• Edward Payne

Buying a home with a relative but worried about stamp duty?

A lot of people I advise about mortgages are getting help from a family member to buy their property. Often that person is intending to give them cash or use the equity in their home as a deposit or even go on a mortgage with them so that their income can be taken into account. There are many mortgage options available these days to help customers in these situations. One question that regularly is comes up when discussing such scenarios is around Stamp Duty Land Tax (SDLT) and whether they will still be exempt.


Since 2017 the UK Government changed the rules on SDLT as part of its strategy to support first time buyers and restrict the buy to let market. One of the most positive things it did was to exempt first time buyers from having to pay SDLT but in some cases it has had the opposite affect. From November 2017, first-time buyers in England, Wales and Northern Ireland will no longer have to pay SDLT on properties worth up to £300,000. If the property is worth between £300,000 and £500,000, you will pay no SDLT on the first £300,000, but will pay the standard 5% on the remaining amount.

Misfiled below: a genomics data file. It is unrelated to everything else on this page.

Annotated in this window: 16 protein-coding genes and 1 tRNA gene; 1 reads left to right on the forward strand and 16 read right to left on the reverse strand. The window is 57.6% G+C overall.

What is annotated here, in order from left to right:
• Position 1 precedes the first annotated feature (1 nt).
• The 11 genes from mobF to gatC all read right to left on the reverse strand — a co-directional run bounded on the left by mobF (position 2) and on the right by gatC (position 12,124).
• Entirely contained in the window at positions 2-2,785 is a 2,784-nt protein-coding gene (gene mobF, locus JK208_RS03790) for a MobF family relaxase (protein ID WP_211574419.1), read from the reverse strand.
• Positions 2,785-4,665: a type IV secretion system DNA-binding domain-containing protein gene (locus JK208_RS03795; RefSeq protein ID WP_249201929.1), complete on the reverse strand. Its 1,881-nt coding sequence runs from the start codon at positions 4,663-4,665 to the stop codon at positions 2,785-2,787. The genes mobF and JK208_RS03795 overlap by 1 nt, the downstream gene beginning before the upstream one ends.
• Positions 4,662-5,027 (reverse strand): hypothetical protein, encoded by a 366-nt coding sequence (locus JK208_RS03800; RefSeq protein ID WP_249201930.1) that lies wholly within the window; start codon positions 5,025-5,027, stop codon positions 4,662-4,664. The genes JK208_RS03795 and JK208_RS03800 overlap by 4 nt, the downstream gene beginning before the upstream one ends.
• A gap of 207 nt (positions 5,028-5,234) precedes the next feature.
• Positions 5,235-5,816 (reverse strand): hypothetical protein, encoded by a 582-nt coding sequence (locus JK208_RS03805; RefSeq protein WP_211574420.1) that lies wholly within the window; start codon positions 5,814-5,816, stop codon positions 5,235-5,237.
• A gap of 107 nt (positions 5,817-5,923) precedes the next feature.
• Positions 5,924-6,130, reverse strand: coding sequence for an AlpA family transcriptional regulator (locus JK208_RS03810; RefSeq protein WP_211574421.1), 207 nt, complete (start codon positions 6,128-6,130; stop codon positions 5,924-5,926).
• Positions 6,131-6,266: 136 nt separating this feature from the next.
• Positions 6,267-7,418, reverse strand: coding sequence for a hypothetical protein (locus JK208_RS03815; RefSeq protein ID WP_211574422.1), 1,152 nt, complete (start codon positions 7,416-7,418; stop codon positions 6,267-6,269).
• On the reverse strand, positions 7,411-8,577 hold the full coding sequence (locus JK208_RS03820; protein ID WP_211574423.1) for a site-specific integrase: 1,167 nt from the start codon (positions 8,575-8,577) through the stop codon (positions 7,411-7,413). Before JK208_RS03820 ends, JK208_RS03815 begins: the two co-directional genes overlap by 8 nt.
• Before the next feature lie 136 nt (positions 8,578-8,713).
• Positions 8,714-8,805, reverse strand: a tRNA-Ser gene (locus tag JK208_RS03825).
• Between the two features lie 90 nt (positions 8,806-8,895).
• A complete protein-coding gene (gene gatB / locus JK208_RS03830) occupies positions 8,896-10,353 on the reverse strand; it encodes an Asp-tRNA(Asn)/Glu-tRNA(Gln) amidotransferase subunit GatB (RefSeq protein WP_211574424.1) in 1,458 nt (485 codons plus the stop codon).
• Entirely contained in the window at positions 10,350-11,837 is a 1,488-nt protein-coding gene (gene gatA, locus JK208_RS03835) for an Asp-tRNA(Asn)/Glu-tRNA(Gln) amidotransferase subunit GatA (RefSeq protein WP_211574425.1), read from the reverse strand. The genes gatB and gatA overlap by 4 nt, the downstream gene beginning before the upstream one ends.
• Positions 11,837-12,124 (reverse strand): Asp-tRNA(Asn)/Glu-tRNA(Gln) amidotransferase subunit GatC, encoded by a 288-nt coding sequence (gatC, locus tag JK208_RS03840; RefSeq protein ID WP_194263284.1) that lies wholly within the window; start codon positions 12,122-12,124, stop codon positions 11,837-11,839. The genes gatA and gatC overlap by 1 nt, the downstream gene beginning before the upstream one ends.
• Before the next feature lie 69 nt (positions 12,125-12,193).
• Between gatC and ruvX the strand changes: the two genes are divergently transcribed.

From 1st April 2016 however, anyone buying a property who already owns another property (and will still own that property after they complete on their purchase) will have to pay enhanced SDLT. That's a staggering additional 3% in enhanced SDLT on top of normal stamp duty!


As a result, if a parent or relative (who owns and intends to keep another property) seeks to help you by buying a property with you, not only will you cease to be exempt from SDLT, you will also have to pay enhanced SDLT as well.


So, is there any way that someone who already owns a home can help a first time buyer to buy a property without SDLT having to be paid? We one way is through the use of a Joint Borrower Sole Proprietor mortgage. With this type of arrangement an applicant and a sponsor can jointly go on a mortgage to buy a property and both parties' incomes can be used to assess how much can be borrowed but only one party (the one who does not own another property) goes on the deeds and owns the property. As a result they are eligible to relief from stamp duty land tax.


For more details please call us at 0117 370 4231.


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